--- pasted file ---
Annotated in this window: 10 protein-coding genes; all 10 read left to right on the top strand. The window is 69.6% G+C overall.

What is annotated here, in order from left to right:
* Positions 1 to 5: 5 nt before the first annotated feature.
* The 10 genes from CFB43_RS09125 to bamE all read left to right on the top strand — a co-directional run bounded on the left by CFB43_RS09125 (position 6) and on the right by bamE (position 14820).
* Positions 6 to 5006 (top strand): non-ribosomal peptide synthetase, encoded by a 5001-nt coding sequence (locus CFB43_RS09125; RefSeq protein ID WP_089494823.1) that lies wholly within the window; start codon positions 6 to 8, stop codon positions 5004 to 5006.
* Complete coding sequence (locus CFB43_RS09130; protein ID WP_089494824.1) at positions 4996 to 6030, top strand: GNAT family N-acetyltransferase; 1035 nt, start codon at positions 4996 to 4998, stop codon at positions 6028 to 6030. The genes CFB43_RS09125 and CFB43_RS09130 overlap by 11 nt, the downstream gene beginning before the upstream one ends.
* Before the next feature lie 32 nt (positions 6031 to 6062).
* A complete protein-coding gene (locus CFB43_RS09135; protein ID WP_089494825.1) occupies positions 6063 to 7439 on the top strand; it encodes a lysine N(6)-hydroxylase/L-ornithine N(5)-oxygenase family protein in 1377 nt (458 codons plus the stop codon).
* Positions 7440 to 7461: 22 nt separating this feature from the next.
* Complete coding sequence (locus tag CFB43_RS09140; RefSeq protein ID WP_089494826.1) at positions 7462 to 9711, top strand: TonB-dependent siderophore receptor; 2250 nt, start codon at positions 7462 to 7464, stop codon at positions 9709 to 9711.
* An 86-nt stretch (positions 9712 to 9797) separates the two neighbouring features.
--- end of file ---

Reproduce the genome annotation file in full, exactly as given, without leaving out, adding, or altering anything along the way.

Annotated in this window: 10 protein-coding genes; all 10 read left to right on the top strand. The window is 69.6% G+C overall.

What is annotated here, in order from left to right:
* Positions 1 to 5: 5 nt before the first annotated feature.
* The 10 genes from CFB43_RS09125 to bamE all read left to right on the top strand — a co-directional run bounded on the left by CFB43_RS09125 (position 6) and on the right by bamE (position 14820).
* Positions 6 to 5006 (top strand): non-ribosomal peptide synthetase, encoded by a 5001-nt coding sequence (locus CFB43_RS09125; RefSeq protein ID WP_089494823.1) that lies wholly within the window; start codon positions 6 to 8, stop codon positions 5004 to 5006.
* Complete coding sequence (locus CFB43_RS09130; protein ID WP_089494824.1) at positions 4996 to 6030, top strand: GNAT family N-acetyltransferase; 1035 nt, start codon at positions 4996 to 4998, stop codon at positions 6028 to 6030. The genes CFB43_RS09125 and CFB43_RS09130 overlap by 11 nt, the downstream gene beginning before the upstream one ends.
* Before the next feature lie 32 nt (positions 6031 to 6062).
* A complete protein-coding gene (locus CFB43_RS09135; protein ID WP_089494825.1) occupies positions 6063 to 7439 on the top strand; it encodes a lysine N(6)-hydroxylase/L-ornithine N(5)-oxygenase family protein in 1377 nt (458 codons plus the stop codon).
* Positions 7440 to 7461: 22 nt separating this feature from the next.
* Complete coding sequence (locus tag CFB43_RS09140; RefSeq protein ID WP_089494826.1) at positions 7462 to 9711, top strand: TonB-dependent siderophore receptor; 2250 nt, start codon at positions 7462 to 7464, stop codon at positions 9709 to 9711.
* An 86-nt stretch (positions 9712 to 9797) separates the two neighbouring features.